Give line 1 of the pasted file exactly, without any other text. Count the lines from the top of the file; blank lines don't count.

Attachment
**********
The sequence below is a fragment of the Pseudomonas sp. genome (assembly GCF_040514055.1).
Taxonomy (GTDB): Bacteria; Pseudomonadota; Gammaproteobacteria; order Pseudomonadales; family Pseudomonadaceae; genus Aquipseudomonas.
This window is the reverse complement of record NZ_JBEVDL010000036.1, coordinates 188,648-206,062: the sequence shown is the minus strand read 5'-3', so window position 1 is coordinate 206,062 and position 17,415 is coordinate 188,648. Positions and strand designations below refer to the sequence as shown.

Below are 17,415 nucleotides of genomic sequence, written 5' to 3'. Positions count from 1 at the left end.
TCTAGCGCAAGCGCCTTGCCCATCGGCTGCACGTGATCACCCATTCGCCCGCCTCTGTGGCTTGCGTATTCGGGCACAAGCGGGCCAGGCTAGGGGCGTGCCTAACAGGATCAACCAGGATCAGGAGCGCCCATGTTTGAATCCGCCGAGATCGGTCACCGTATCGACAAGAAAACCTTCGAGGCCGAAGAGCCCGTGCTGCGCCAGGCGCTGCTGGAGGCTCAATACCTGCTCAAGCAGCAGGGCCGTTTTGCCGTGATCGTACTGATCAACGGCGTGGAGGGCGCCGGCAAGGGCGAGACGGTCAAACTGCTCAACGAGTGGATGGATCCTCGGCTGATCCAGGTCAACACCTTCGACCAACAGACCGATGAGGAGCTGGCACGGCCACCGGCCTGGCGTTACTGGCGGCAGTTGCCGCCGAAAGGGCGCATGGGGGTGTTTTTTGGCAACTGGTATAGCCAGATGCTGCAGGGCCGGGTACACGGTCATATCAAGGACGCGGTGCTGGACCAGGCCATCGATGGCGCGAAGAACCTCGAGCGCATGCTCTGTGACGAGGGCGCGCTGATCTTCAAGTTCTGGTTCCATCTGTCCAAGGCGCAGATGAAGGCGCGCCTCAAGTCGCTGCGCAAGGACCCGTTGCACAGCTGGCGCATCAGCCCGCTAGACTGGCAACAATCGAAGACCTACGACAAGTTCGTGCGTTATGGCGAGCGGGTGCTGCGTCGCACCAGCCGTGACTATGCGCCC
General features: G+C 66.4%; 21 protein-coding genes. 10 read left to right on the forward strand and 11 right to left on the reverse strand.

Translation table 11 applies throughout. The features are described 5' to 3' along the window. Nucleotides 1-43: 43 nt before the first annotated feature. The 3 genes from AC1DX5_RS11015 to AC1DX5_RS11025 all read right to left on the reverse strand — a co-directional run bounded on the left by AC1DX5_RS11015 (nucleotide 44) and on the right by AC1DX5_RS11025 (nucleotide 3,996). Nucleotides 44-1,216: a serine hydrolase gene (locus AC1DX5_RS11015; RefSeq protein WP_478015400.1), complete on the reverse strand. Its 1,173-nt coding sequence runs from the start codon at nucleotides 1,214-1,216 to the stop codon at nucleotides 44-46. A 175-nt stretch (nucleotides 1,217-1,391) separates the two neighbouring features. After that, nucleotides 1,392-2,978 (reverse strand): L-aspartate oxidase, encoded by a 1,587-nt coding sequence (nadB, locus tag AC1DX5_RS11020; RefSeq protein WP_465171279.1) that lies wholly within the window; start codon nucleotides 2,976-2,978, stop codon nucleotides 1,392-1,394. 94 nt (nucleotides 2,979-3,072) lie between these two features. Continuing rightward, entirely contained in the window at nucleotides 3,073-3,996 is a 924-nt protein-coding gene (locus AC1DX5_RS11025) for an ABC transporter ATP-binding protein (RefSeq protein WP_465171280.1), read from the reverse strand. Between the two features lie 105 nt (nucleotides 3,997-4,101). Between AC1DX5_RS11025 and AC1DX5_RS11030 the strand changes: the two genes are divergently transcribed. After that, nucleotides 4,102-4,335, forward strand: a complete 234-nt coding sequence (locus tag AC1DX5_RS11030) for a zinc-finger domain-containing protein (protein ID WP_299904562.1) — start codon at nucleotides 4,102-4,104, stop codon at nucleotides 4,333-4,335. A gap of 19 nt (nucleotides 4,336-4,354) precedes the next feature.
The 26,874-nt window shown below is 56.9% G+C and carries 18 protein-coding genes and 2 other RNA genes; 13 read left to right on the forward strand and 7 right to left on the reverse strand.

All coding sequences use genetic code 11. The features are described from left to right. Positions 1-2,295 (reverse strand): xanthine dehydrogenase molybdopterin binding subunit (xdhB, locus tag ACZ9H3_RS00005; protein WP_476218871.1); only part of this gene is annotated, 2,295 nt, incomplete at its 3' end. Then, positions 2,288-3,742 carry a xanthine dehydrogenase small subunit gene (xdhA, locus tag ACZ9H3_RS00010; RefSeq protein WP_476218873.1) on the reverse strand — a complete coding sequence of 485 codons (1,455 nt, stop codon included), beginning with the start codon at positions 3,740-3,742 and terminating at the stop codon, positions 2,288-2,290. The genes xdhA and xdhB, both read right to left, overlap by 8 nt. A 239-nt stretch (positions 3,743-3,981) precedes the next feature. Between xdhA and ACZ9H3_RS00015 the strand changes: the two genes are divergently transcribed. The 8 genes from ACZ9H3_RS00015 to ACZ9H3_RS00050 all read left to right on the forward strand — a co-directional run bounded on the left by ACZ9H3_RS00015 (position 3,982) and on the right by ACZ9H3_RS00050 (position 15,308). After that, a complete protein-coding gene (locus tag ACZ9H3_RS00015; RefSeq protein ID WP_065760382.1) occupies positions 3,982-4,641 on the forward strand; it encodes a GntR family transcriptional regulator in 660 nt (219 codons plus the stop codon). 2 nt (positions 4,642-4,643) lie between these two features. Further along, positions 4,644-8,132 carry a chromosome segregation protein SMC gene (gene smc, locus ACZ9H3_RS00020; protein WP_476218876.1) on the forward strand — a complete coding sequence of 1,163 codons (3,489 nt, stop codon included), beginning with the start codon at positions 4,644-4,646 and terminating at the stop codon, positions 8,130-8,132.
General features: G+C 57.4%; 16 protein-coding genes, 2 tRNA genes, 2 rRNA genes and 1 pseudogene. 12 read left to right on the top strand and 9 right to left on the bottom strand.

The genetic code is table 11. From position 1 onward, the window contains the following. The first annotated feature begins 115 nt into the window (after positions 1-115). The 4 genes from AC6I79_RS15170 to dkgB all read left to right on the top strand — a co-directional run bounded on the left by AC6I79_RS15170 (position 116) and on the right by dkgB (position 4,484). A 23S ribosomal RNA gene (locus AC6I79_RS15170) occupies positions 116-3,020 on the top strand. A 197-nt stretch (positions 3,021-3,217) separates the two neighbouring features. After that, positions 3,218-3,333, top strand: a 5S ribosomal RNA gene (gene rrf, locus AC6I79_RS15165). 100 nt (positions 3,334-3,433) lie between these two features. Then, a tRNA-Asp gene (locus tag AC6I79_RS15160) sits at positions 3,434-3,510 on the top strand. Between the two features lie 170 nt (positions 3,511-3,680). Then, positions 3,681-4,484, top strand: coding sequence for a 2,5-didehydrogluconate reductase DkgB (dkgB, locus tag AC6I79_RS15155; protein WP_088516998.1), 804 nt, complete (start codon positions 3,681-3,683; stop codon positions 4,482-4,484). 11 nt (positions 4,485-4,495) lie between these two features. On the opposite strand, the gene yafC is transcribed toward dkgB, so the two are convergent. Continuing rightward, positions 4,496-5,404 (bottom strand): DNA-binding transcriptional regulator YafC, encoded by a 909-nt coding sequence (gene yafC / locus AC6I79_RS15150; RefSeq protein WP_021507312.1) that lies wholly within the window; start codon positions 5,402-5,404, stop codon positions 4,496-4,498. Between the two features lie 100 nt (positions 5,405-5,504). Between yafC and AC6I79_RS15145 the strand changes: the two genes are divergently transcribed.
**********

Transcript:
The sequence below is a fragment of the Pseudomonas sp. genome (assembly GCF_040514055.1).